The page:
Still, for those of us of a pro-Brexit and British Unionist persuasion, some gallows humour was to be had in this grim business. Ulster men and women were put in the bizarre position of watching buses burn in Dublin rather than Belfast over essentially sectarian tensions. To cap it all, graffiti appeared in strongly republican West Belfast stating that ‘Irish Lives Matter’, presumably aimed at the government of the ‘Free State’ to the south. Meanwhile Sinn Fein, who some time ago foolishly junked their anti-EU, Irish Catholic ethno-nationalism for globalist wokery, have faced an almighty backlash as sell-outs and traitors. One’s heart bleeds. 

All that remains is for some enterprising Unionist politician to reach out to nationalist voters and, with as straight a face as possible, state how much he empathises with the Irish need to protect their identity and explain this as one of the benefits of both Brexit and the Union. In the South, by contrast, it seems it will soon be illegal to be Irish at all. 

The discomfiture on the faces of the Shinners would be truly glorious to behold.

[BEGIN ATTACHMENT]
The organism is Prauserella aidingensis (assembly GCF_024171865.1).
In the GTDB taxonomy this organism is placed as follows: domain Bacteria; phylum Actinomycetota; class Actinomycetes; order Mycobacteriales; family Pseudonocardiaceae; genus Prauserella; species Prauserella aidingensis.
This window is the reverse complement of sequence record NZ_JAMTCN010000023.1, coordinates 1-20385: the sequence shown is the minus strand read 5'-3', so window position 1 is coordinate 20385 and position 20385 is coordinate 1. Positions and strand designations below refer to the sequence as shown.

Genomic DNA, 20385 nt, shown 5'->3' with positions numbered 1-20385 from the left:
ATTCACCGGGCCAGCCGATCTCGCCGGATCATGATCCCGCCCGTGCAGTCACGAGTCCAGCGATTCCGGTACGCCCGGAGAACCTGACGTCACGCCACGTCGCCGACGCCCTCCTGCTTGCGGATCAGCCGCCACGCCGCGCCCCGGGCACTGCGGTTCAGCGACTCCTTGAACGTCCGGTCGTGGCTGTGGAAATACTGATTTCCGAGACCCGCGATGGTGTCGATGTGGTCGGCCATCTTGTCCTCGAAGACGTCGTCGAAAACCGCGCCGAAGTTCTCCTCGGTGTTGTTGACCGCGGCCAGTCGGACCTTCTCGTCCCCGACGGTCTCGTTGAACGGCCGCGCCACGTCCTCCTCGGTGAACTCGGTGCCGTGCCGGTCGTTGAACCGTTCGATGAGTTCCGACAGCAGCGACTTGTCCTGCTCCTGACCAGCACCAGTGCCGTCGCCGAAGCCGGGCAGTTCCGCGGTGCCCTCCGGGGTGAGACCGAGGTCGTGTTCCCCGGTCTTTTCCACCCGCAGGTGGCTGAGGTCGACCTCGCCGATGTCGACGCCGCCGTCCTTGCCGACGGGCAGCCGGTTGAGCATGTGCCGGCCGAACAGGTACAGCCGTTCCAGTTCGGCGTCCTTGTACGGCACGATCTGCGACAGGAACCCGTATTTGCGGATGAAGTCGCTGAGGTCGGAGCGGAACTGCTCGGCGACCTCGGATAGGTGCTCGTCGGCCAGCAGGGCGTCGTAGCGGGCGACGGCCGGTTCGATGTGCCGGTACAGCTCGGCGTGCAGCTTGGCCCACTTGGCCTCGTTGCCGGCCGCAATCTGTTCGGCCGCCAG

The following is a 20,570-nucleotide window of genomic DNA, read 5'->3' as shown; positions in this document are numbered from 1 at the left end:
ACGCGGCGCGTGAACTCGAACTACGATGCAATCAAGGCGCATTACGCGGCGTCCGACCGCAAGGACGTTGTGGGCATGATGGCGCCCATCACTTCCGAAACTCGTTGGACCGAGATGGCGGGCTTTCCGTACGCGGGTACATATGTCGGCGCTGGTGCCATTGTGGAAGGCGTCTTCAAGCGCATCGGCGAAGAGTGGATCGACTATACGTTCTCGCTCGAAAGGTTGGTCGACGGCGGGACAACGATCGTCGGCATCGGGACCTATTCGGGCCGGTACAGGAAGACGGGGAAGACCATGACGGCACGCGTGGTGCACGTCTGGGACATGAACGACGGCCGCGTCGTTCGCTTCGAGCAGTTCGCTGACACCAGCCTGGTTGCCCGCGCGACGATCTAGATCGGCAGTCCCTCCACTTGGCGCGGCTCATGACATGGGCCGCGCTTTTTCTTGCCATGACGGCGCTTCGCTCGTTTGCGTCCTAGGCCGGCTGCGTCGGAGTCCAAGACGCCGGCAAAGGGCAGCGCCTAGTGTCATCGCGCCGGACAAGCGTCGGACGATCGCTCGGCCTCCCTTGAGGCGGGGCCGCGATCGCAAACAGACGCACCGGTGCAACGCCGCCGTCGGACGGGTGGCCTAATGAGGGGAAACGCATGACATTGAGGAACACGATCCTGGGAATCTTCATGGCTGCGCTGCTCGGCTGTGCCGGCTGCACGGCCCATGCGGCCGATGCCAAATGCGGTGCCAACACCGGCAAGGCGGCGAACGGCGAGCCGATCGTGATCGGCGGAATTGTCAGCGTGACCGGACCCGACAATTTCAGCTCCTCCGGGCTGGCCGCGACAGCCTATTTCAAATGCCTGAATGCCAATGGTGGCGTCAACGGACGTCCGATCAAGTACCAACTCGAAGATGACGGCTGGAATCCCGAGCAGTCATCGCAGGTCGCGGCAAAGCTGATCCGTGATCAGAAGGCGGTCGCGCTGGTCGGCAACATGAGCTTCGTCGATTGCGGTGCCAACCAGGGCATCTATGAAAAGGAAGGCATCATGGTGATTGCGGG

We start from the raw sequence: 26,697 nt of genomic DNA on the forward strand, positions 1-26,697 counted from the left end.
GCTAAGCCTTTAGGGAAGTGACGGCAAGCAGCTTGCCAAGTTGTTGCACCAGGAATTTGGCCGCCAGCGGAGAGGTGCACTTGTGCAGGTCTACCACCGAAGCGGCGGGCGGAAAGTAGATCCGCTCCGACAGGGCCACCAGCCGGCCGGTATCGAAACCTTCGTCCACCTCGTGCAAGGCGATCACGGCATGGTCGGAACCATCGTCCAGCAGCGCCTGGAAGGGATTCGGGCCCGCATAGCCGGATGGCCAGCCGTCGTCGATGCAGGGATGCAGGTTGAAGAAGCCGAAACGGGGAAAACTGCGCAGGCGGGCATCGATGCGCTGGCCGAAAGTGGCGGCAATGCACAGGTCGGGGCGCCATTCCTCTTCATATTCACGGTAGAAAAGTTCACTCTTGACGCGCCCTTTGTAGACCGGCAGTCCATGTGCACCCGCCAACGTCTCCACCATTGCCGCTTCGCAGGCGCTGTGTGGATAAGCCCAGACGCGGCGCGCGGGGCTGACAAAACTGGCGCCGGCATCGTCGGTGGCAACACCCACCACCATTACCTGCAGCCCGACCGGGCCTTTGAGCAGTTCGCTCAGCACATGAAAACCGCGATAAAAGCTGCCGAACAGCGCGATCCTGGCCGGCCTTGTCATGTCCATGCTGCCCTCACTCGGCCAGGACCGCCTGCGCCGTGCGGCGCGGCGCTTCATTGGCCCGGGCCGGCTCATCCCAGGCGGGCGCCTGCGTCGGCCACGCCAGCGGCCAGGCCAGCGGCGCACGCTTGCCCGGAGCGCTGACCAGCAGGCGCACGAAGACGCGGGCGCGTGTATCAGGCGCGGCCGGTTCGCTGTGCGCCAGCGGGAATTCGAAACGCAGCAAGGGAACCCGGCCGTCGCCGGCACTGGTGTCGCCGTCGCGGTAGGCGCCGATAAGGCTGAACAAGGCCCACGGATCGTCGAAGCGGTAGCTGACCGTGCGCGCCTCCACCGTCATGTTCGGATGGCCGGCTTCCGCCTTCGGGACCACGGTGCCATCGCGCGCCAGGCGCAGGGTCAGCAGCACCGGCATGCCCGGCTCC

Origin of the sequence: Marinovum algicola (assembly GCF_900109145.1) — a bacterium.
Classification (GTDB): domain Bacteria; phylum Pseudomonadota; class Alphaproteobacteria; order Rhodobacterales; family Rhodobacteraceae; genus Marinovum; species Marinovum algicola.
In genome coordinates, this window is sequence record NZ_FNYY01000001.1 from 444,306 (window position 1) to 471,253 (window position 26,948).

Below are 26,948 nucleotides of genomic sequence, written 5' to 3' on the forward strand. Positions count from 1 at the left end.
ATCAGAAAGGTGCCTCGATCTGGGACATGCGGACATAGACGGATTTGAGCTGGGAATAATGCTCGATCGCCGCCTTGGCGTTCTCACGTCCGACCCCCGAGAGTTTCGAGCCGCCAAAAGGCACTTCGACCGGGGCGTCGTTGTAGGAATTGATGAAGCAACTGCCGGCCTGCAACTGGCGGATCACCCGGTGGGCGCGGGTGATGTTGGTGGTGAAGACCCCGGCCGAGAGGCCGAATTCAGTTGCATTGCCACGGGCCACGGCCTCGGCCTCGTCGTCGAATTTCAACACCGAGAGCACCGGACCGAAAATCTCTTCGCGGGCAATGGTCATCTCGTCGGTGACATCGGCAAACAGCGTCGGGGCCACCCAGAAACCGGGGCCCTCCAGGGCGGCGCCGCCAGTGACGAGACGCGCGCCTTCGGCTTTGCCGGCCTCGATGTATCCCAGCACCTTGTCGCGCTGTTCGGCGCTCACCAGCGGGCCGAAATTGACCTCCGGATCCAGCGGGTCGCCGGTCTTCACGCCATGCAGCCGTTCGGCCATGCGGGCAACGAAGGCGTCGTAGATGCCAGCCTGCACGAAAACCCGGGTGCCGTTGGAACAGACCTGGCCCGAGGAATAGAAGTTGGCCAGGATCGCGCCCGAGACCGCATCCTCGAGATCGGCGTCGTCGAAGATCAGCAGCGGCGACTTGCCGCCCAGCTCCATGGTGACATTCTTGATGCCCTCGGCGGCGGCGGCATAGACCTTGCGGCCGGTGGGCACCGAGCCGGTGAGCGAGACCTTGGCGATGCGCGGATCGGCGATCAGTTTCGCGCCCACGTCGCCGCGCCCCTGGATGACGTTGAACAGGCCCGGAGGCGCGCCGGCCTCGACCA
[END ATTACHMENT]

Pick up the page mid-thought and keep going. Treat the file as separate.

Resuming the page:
Frost Needs to Understand the Power of the Network

Lord Frost writes in the Telegraph that the web of international treaties and institutions is undermining national democracies. David Frost is the hero of many Brexiteers, including myself. He is also one of the most interesting thinkers in the Tory Party (talk about being damned with faint praise, but there you go). However, on this occasion he has to some extent confused cause and symptom. Although international bodies and treaties have long existed, their proliferation in recent years is primarily as legalistic outgrowths from the extremely powerful networks of communication which have developed between the trans-national elites, and so tightly bond them together.